What is MIUI?
Well, the short answer is that MIUI is a custom ROM for Android that totally kicks ass.
The slightly longer answer is that MIUI is a custom ROM for Android created by a Chinese company called Xiaomi...and it totally kicks ass. It boasts an array of custom apps that are both unique and powerful. Due to the way MIUI is created, it also allows for it to retain features of the original ROM it was based on - in this instance, Sense 5.
It also has a custom theme engine that is limited only by the efforts of the themer, a custom security center that rivals third party software, and meticulous attention to detail throughout the ROM.
But really, a few paragraphs don't do it justice...so I took some screenshots. Here goes...
In writing this, I found myself frequently wanting to add in "EVERYTHING YOU SEE CAN BE THEMED TO LOOK COMPLETELY DIFFERENT."
I can't stress this enough. Every theme adds something different to MIUI, and you can mix and match elements of themes, so there is really no limit to what YOUR Miui looks like. But, instead of offering this information in every section below, I thought it would just be easier to say it once in all caps.
One of the things you'll notice in using MIUI is how ingrained the Xiaomi account has become. It's not mandatory, but having one will allow you to take full advantage of the features of MIUI.
By creating and using you Xiaomi account, you will have access to Cloud Backups of photos, your applications, messaging, theme purchases, as well as the MIUI Market, Video Center, and Game app.
Think of it like the Chinese version of Google.
At a glance, the MiHome Launcher looks a lot like IOS. The default theme uses the same kind of colorful, squarish icons, and there is no app drawer.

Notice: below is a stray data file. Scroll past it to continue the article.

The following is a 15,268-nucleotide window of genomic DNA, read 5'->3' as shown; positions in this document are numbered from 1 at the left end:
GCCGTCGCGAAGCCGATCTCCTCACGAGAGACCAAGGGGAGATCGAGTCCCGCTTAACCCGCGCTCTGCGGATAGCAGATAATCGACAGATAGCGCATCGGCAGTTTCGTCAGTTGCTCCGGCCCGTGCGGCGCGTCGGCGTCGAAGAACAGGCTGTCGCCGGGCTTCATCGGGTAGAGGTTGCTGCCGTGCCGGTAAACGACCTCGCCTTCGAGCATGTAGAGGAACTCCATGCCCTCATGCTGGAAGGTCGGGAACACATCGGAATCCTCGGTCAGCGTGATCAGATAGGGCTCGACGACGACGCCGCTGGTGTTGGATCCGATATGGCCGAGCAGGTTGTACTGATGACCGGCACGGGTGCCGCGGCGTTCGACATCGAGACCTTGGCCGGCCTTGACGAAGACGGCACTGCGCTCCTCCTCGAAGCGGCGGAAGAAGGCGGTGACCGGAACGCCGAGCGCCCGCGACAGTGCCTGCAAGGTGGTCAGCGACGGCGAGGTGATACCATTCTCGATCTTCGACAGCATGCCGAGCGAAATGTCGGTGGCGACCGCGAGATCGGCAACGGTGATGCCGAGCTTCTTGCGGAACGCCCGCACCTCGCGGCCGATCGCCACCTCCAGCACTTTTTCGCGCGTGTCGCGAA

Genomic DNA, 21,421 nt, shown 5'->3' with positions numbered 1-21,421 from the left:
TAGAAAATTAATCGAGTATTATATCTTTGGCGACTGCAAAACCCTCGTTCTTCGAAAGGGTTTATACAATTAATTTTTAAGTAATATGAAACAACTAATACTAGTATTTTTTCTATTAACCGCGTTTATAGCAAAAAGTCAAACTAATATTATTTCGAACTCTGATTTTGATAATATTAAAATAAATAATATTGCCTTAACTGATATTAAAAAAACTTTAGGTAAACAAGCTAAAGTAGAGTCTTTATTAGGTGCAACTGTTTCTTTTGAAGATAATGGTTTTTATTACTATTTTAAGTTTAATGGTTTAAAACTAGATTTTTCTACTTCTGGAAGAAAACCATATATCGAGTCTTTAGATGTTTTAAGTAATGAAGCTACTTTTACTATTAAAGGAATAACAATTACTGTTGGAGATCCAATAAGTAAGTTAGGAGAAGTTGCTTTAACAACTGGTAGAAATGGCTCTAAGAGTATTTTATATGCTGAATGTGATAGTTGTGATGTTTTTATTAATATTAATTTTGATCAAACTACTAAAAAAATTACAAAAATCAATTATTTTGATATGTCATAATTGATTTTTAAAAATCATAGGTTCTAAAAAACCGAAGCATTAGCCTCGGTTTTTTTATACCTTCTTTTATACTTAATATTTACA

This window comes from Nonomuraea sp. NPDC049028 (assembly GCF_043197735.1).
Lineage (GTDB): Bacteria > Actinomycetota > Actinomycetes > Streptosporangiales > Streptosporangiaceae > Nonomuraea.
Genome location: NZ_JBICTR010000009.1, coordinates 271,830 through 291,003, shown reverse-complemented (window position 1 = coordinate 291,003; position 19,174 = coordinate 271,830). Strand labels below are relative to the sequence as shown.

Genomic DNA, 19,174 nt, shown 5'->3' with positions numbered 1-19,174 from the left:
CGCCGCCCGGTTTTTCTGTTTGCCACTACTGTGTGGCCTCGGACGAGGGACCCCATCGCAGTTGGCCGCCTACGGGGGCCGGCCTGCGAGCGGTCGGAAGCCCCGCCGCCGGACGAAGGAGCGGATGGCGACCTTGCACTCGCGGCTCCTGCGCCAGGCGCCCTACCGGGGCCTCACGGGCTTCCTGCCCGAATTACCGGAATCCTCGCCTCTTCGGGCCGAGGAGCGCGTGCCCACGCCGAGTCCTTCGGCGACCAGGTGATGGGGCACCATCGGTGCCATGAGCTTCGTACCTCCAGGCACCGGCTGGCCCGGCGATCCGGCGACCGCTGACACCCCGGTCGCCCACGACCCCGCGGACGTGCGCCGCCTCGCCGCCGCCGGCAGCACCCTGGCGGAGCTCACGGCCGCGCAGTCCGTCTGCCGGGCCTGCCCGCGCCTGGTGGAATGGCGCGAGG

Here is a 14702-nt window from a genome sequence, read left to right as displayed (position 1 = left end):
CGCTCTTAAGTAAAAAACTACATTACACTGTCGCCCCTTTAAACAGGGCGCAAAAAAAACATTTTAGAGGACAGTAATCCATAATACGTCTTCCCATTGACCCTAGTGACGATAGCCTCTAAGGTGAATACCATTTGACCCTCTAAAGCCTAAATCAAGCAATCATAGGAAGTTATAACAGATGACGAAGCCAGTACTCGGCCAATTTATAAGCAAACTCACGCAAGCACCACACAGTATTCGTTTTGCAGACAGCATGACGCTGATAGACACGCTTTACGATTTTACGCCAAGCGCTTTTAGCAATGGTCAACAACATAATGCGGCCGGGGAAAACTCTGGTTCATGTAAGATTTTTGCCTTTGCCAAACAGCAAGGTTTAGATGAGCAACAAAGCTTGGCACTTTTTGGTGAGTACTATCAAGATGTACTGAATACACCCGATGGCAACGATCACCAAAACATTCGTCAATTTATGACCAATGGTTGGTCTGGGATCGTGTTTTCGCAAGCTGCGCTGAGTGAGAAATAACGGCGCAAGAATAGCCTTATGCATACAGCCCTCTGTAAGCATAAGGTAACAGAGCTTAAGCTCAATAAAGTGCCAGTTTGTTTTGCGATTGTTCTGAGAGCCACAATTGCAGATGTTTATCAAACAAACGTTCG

Icons in the launcher can be grouped into any number of folders, and the folder names can be customized.
The launcher can feature an unlimited number of pages, and each page can have both icons and widgets. The ROM includes a number of MIUI-specific widgets, as well as allowing HTC and 3rd party widgets with ease.
Widgets can also be resized as in other ROMS.
The basic MIUI Lockscreen is both simple and powerful. Like other android ROMS, it can be configured to unlock via slide, pin, facelock, or pattern.
The stock Lockscreen offers options to unlock, open dialer, open SMS, or go to camera.
Additionally, pressing the "home" button while on the lockscreen will enable the torch app for quick access to a flashlight.
When playing music, the lockscreen buttons show media controls, and with the screen off, the volume buttons can optionally control track skipping.
It should be noted that the media controls work for ALL media apps, not just the stock music player.
As I've mentioned a number of times...one of the coolest things about MIUI is the theme engine. While some other ROMS either come pre-themed or have a limited theme engine, MIUI offers a powerful theme system that can go as far as to customize third-party applications like Gmail and the Play store (as two examples).
Additionally, the theme system for the lockscreen is incredibly powerful, allowing complex programming and features provided by other applications. A great example of this is TheNest
, which actually features it's own customization menu to allow complete control of what background and text is displayed.
The theme engine has it's own online market, which features hundreds of themes ready for download. There are both paid and free themes, and a lot of them are simply stunning.